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"Close don't count in baseball. Close only counts in horsehoes and grenades."
--Frank Robinson, Orioles first baseman


Enron Field

By Wikipedia

Minute Maid Park is a retractable roof baseball stadium in Houston, Texas, opened in 2000 to house the Houston Astros.

At a glance...
Facility statistics
Location 501 Crawford St.
Houston, Texas 77002
Broke ground November 1, 1997
Opened April 7, 2000
Replaced Astrodome
Owner Harris County-Houston
Sports Authority
Surface Burmuda Grass (2000)
Seashore Paspalum Grass (8/01-)
($180M taxpayers,
$52M Astros)
Architect HOK Sport
Lease 30 years (2000-2029)
Enron Field
Astros Field
Minute Maid Park
Houston Astros (2000-present)
Seating capacity
Seating capacity 40,950 (2000)
Left Field - 315 ft (96 m)
Left-Center - 362 ft (110 m)
Left-Center (deep) - 404 ft (123 m)
Center Field - 435 ft (133 m)
Right-Center - 373 ft (114 m)
Right Field - 326 ft (99 m)

The ballpark originally was called Enron Field, with naming rights sold to the Houston energy corporation. Astros management faced a public relations nightmare when the energy corporation went bankrupt in the midst of one of the biggest business scandals in American history in 2001. The face of that scandal, Kenneth Lay, had thrown out the first pitch at the first game and Enron logos were all over the stadium.  The management at Enron, showing the kind of over-the-top tactics that both enriched and embarrassed the city, played hardball and insisted it still owned the naming rights so long as it continued to make its payments and managed to get $2.1M from Harris County for the remainder of Enron's thirty years of naming rights! The ballpark was then known simply as "Astros Field."

While the Enron scandal continues to make headlines and new inmates, the Astros have moved on. Houston-based Minute Maid, the fruit-juice subsidiary of Coca-Cola, acquired the naming rights to the stadium in 2002.

The stadium was created to replace the Astrodome as a venue for baseball. The Eight Wonder of the World wasn't producing enough revenue for the Astros owners and it was abandoned after just over 30 years of service.

Fly to the Minute Maid Park!
If you have Google Earth installed, click here to be "flown" to the site of Minute Maid Park . (If you do not have it installed, get it from Google. It allows you to view virtually anywhere on Earth in 3D using satellite imagery.)

During its days as Enron Field, it was also dubbed "Ten-Run" or "Home Run" Field due to its cozy left-field dimensions. In keeping with this theme while paying homage to its current sponsor, the nickname "The Juice Box" is sometimes heard today.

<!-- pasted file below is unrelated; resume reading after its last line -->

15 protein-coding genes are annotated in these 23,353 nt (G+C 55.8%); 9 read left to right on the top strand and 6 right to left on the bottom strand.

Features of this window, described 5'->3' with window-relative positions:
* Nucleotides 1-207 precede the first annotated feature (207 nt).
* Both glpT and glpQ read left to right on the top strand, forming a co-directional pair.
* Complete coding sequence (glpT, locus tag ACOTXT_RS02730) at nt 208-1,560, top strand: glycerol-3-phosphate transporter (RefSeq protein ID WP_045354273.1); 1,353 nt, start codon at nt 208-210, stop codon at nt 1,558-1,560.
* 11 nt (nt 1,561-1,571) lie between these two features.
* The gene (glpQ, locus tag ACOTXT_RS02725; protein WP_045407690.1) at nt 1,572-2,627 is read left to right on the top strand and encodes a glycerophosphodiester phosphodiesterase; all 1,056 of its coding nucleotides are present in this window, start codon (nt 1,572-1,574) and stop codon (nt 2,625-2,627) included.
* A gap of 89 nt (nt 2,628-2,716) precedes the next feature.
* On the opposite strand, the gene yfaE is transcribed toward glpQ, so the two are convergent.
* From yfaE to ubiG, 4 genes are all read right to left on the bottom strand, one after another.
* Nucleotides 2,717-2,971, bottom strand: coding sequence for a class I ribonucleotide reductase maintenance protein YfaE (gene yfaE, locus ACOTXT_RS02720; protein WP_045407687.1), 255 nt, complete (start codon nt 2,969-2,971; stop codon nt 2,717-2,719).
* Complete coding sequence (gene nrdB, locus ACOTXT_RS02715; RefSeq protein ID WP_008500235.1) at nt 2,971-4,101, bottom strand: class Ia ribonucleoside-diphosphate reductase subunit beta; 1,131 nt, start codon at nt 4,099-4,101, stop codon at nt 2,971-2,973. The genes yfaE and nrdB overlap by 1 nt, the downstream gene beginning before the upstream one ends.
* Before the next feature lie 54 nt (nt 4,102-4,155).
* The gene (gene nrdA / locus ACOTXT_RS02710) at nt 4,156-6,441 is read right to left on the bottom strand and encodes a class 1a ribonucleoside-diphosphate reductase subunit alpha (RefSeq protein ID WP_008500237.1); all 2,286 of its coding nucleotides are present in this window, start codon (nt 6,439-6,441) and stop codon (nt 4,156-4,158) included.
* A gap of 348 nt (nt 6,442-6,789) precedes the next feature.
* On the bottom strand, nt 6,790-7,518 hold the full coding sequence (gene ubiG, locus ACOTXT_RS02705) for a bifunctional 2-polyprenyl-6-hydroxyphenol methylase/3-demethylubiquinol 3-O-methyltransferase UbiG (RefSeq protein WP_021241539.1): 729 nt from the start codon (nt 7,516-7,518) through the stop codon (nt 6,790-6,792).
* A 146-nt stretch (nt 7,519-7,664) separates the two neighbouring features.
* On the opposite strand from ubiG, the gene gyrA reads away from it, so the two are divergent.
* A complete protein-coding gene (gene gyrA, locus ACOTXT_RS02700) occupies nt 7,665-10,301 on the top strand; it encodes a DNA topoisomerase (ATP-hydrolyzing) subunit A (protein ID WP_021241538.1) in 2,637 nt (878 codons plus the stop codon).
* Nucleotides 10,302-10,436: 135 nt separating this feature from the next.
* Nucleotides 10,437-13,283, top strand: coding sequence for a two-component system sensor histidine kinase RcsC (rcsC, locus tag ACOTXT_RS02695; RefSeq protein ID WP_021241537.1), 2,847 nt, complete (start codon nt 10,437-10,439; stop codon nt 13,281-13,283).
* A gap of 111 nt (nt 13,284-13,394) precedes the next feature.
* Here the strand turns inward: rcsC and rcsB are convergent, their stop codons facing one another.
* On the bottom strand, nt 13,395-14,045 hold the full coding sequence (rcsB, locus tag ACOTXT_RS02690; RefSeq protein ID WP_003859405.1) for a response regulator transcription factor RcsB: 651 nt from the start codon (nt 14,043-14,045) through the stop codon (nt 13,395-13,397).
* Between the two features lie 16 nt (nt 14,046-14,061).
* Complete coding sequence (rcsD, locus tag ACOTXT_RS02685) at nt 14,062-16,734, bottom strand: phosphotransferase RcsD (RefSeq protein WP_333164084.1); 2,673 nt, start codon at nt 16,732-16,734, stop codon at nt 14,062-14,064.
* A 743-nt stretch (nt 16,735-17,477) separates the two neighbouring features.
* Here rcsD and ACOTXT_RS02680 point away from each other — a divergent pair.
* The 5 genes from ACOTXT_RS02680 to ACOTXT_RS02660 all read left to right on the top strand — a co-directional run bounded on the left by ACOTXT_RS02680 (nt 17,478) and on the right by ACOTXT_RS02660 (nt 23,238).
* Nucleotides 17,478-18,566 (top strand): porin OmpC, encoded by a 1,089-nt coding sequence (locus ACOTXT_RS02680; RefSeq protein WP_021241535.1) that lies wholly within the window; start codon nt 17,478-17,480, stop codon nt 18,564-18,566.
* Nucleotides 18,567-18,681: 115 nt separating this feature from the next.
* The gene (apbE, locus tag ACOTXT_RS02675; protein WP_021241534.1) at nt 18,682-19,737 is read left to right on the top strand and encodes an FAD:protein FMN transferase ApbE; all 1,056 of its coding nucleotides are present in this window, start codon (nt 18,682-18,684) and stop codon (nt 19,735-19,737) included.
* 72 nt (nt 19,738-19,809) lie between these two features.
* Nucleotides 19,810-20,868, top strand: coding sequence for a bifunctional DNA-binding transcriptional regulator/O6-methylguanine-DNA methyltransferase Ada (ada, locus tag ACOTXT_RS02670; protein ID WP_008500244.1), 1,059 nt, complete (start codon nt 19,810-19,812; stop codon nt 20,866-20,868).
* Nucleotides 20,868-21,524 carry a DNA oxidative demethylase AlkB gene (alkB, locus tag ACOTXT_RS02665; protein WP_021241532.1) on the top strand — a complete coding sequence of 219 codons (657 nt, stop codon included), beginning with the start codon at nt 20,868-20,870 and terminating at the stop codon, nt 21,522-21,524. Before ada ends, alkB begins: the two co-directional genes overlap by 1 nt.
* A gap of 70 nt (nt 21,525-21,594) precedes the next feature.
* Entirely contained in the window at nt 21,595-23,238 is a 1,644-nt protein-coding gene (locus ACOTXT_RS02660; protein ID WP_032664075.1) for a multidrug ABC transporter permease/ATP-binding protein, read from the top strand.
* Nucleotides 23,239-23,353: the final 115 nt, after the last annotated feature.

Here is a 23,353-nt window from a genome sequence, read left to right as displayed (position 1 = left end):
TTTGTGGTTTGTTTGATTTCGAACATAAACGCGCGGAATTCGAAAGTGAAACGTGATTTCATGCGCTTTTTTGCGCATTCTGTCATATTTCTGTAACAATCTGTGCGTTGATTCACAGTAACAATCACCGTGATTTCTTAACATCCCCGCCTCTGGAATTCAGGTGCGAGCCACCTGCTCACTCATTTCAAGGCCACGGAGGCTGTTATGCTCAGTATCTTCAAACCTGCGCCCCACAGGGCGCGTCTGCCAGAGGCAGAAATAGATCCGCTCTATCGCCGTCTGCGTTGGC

The stadium is known for being particularly hitter-friendly down the lines, especially in left field where it is only 315 ft (96 m) to the Crawford Boxes, though the wall there is 19 feet tall. Conversely, it is quite difficult to hit a ball out in center field, though fielding is a challenge there as well, due to the 10-degree steep up-sloped grade, sometimes known as Tal's Hill, for team president Tal Smith, an element taken from Crosley Field and other historic ballparks, and the flagpole in play, an element taken from Yankee Stadium and Tiger Stadium among others. The difference is that the Crosley Field "terrace" was necessitated by the difference in elevation between field level and street level, while "Tal's Hill" is purely decorative. Both structures have been held in equal disdain by the respective outfielders that have had to patrol those areas.

Enron Field!
Buy at
Minute Maid Park - Houston
Buy From

04/07/2000 Phillies 4, Astros 1
Umpires Rich Rieker, Paul Emmel
  Gerry Davis, Jim Joyce
Managers Larry Dierker, Astros
  Terry Francona, Philles
Starting Pitchers Octavio Dotel, Astros
  Randy Wolf, Phillies
Ceremonial Pitch Ken Lay, president of Enron Corp.
Attendance 41,583
Batter Doug Glanville (single)
Hit Doug Glanville (single)
Run Scott Rolen
RBI Scott Rolen
Single Doug Glanville
Double Rico Brogna
Triple Tim Bogar (04/08/2000)
Home Run Scott Rolen
Grand Slam Thomas Howard (04/11/2000)
IPHR Adam Everett (08/06/2003)
Stolen Base Doug Glanville
Sacrifice Hit Tim Bogar (04/09/2000)
Sacrifice Fly Mickey Morandini
Cycle Luis Gonzalez (07/05/2000)
Win Randy Wolf
Loss Octavio Dotel